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Daughtry fatally shot man for improper crack cooking

Ricardo Castavious Daughtry didn’t like the way William Franklin Watson was cooking his powdered cocaine into crack, so he shot him five times and killed him.

That’s the story prosecutors outlined during a two-day trial at the Screven County Courthouse this week. Jurors deliberated less than 20 minutes late Tuesday before convicting Daughtry of all six of the charges that were brought against him, including one for murder.

Superior Court Judge John R. Turner sentenced Daughtry to a total of life in prison plus 20 years for all six charges.

The jury of seven women and five men found Daughtry guilty of murder, two counts of aggravated assault and possession of a firearm during commission of a crime for events on June 19, 2007; and possession of cocaine and obstruction of an officer for events on Sept. 11, 2007.

Keith McIntyre, senior assistant district attorney, painted a picture of a crack cook gone bad, in a small, one-bedroom apartment at 309 Curtis Street, behind Rusty’s, that was filled with equipment to cook crack and about 300 crack pipes.

“He wasn’t satisfied with the results,” of Watson’s cooking, McIntyre said. “He got mad.” Watson was 54 when he died. Daughtry was 23 at the time of the shooting.

Jeremy “Wimpy” Williams testified that he was with Daughtry and Watson that night. Williams said he saw Daughtry get mad, start pushing Watson and reach for his waist. Williams said he feared Daughtry was reaching for a gun so he ran from the apartment.

Williams said he heard gunshots and saw Daughtry run from the apartment with a shirt covering his face. A neighbor testified she also saw a man matching Daughtry’s description running from the apartment, covering his face.

Williams said the next morning, Daughtry told him he shot Williams five times and that he collapsed into a bathtub. Williams said Daughtry also said he left the water running in the tub.

Those were details that turned out to be accurate and that only the killer would have known, McIntyre argued.

The prosecution also argued:

  • The last call answered on Watson’s phone was from Daughtry’s phone.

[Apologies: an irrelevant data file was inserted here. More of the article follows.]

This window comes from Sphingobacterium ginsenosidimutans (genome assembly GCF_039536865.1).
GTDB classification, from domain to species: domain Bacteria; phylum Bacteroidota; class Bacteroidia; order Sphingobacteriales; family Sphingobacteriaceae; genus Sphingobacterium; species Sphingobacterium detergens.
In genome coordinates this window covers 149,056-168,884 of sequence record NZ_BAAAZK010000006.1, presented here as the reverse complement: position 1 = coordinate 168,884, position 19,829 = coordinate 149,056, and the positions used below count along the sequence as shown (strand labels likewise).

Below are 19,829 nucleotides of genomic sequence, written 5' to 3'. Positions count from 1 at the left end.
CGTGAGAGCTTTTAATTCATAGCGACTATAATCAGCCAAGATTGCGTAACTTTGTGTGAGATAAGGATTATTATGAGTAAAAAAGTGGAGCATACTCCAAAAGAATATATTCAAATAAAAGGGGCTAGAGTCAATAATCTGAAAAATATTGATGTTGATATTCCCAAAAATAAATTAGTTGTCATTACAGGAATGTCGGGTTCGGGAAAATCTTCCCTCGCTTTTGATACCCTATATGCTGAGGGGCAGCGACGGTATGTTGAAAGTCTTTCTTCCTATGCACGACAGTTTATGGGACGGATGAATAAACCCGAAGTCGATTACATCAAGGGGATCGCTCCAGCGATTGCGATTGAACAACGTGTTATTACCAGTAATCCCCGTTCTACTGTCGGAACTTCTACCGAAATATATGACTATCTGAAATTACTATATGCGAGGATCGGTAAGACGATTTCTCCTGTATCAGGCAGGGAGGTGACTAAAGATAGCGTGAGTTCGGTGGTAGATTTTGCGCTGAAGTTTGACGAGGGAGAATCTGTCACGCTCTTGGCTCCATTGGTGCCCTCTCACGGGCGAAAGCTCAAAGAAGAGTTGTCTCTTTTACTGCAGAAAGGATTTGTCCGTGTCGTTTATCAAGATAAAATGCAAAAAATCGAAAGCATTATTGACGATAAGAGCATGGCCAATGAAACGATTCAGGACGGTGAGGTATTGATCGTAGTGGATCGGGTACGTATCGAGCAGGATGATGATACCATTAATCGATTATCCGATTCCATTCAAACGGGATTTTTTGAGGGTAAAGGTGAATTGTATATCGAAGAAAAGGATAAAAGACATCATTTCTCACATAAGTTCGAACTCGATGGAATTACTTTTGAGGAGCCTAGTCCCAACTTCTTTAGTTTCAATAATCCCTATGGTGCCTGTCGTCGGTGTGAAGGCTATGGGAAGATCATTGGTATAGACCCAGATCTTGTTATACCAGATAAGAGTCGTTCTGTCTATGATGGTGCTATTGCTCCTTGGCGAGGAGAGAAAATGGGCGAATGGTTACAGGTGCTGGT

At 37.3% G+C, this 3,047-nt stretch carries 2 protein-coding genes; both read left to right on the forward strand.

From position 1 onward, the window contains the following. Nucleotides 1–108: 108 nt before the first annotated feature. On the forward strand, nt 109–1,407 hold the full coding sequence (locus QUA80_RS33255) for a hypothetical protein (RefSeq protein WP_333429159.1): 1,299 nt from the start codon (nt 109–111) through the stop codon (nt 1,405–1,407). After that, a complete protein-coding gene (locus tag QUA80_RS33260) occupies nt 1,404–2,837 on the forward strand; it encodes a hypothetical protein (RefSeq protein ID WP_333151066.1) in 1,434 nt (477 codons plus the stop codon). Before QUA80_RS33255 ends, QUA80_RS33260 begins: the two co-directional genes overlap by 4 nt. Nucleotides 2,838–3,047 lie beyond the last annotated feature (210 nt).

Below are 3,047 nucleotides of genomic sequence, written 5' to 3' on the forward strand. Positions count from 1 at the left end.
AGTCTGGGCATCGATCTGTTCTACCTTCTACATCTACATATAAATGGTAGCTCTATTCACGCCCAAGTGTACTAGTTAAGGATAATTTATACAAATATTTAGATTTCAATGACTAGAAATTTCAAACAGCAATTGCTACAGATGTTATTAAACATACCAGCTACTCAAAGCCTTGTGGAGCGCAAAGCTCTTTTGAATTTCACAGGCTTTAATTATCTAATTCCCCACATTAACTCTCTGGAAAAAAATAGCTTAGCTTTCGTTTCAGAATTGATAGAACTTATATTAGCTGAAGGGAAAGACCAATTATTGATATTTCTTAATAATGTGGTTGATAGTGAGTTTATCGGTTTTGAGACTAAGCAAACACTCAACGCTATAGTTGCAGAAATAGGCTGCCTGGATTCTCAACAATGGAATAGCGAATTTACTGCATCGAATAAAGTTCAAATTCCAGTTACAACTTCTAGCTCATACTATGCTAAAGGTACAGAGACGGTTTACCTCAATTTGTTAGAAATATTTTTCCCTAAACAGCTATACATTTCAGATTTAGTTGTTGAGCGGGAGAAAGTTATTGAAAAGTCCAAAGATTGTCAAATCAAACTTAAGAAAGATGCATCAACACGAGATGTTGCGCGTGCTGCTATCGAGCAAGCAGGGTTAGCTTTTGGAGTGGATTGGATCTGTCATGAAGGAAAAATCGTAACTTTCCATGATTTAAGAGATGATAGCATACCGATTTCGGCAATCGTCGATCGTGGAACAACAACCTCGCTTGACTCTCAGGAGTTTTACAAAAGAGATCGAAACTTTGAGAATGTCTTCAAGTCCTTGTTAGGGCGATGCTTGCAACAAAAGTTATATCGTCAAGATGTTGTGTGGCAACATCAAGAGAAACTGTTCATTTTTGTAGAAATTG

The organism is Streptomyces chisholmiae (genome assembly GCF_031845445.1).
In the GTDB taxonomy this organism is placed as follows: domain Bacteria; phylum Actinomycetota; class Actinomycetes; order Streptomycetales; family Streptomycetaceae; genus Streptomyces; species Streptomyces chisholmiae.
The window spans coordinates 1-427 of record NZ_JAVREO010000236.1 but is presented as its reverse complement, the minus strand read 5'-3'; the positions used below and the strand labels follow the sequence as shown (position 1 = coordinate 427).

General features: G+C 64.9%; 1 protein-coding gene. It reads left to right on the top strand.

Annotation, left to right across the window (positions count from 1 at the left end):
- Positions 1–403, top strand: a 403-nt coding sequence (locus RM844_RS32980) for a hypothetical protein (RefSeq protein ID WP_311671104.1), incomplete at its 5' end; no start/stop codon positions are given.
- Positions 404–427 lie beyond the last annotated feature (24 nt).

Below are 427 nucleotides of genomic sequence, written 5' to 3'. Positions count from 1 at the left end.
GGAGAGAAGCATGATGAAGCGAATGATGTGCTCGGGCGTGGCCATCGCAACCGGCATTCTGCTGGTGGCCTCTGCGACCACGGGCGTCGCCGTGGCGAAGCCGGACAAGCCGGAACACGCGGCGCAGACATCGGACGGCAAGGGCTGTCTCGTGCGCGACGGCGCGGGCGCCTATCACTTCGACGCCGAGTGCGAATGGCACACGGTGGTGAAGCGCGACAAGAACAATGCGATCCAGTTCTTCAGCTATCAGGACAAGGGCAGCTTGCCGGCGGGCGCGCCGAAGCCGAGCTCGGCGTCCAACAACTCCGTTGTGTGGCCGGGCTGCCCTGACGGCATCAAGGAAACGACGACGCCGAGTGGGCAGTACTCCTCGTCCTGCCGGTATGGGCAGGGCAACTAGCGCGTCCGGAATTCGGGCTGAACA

• Daughtry’s fingerprints were found in Watson’s apartment.
  • When a Georgia Bureau of Investigation agent called Daughtry’s phone to ask about the murder, Daughtry hung up. Two hours later, Daughtry was at Lowe’s in Statesboro, buying a black light to examine his body for evidence.
  • Daughtry and friends threw the .380-caliber, semi-automatic pistol into the Ogeechee River. Authorities recovered it and matched it to casings left at the crime scene.
  • The gun was Daughtry’s because a witness saw him use it at an attempted robbery a month earlier.
  • Daughtry asked Williams to kill witnesses in the case and tried to get Williams to recant his testimony as late as this month.

“The defendant shot Mr. Watson five times, upset about a crack cook,” McIntyre said. “He concealed evidence, lied, attempted to influence witnesses, did his best to obstruct justice in this case.”

Jack Williamson, chief assistant public defender for the Ogeechee Circuit, questioned the credibility of witnesses who use cocaine and suggested someone else could have committed the murder.

“Any number of people possibly could have actually caused his death,” he said. He said prosecutors failed to prove their case beyond a reasonable doubt.

McIntyre said some of the witnesses lied at first to try to protect themselves, but when confronted with the evidence, eventually told the truth. “They lied. ‘I wasn’t there. I don’t know nuttin’ about nuttin,’” McIntyre said. That’s to be expected in a drug case, he said. “We have a saying that in a play cast in hell, you’re not going to have angels for witnesses.”